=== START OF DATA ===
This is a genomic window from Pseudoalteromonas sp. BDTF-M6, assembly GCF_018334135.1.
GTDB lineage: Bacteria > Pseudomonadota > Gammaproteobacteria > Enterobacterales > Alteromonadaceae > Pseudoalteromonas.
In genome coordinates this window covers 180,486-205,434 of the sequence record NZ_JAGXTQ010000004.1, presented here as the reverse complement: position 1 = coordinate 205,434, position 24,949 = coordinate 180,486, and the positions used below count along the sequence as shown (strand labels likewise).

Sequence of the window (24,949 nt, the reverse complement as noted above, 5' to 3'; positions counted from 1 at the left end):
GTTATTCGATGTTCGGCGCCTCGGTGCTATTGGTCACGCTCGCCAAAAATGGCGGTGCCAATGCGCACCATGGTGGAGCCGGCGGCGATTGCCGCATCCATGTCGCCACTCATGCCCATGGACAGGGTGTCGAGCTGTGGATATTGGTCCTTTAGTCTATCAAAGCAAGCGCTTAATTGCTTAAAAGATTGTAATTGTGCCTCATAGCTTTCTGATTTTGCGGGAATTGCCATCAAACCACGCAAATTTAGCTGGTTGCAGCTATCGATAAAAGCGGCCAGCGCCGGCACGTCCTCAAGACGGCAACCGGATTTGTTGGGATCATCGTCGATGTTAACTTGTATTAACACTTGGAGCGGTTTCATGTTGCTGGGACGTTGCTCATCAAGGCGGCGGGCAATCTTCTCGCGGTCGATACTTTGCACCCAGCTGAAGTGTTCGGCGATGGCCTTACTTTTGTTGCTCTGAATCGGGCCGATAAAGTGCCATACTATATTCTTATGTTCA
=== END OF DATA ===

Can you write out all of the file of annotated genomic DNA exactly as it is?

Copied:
This is a genomic window from Pseudoalteromonas sp. BDTF-M6, assembly GCF_018334135.1.
GTDB lineage: Bacteria > Pseudomonadota > Gammaproteobacteria > Enterobacterales > Alteromonadaceae > Pseudoalteromonas.
In genome coordinates this window covers 180,486-205,434 of the sequence record NZ_JAGXTQ010000004.1, presented here as the reverse complement: position 1 = coordinate 205,434, position 24,949 = coordinate 180,486, and the positions used below count along the sequence as shown (strand labels likewise).

Sequence of the window (24,949 nt, the reverse complement as noted above, 5' to 3'; positions counted from 1 at the left end):
GTTATTCGATGTTCGGCGCCTCGGTGCTATTGGTCACGCTCGCCAAAAATGGCGGTGCCAATGCGCACCATGGTGGAGCCGGCGGCGATTGCCGCATCCATGTCGCCACTCATGCCCATGGACAGGGTGTCGAGCTGTGGATATTGGTCCTTTAGTCTATCAAAGCAAGCGCTTAATTGCTTAAAAGATTGTAATTGTGCCTCATAGCTTTCTGATTTTGCGGGAATTGCCATCAAACCACGCAAATTTAGCTGGTTGCAGCTATCGATAAAAGCGGCCAGCGCCGGCACGTCCTCAAGACGGCAACCGGATTTGTTGGGATCATCGTCGATGTTAACTTGTATTAACACTTGGAGCGGTTTCATGTTGCTGGGACGTTGCTCATCAAGGCGGCGGGCAATCTTCTCGCGGTCGATACTTTGCACCCAGCTGAAGTGTTCGGCGATGGCCTTACTTTTGTTGCTCTGAATCGGGCCGATAAAGTGCCATACTATATTCTTATGTTCA